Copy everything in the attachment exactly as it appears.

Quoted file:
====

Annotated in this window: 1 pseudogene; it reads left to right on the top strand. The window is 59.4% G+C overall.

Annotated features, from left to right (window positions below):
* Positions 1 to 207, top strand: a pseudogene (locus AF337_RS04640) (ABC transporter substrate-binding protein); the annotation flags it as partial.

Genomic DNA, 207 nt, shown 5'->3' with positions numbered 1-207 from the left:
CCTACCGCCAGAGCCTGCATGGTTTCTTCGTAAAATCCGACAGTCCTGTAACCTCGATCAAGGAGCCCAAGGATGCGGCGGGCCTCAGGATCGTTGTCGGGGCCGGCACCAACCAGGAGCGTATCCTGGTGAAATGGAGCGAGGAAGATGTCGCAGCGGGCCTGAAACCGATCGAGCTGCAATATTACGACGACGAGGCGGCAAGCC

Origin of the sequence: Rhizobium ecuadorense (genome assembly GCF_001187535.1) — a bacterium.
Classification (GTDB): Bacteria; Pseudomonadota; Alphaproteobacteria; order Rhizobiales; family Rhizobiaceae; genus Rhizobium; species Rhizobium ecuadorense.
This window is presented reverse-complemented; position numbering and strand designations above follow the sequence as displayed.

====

Annotated in this window: 1 pseudogene; it reads left to right on the top strand. The window is 59.4% G+C overall.

Annotated features, from left to right (window positions below):
* Positions 1 to 207, top strand: a pseudogene (locus AF337_RS04640) (ABC transporter substrate-binding protein); the annotation flags it as partial.

Genomic DNA, 207 nt, shown 5'->3' with positions numbered 1-207 from the left:
CCTACCGCCAGAGCCTGCATGGTTTCTTCGTAAAATCCGACAGTCCTGTAACCTCGATCAAGGAGCCCAAGGATGCGGCGGGCCTCAGGATCGTTGTCGGGGCCGGCACCAACCAGGAGCGTATCCTGGTGAAATGGAGCGAGGAAGATGTCGCAGCGGGCCTGAAACCGATCGAGCTGCAATATTACGACGACGAGGCGGCAAGCC

Origin of the sequence: Rhizobium ecuadorense (genome assembly GCF_001187535.1) — a bacterium.
Classification (GTDB): Bacteria; Pseudomonadota; Alphaproteobacteria; order Rhizobiales; family Rhizobiaceae; genus Rhizobium; species Rhizobium ecuadorense.
This window is presented reverse-complemented; position numbering and strand designations above follow the sequence as displayed.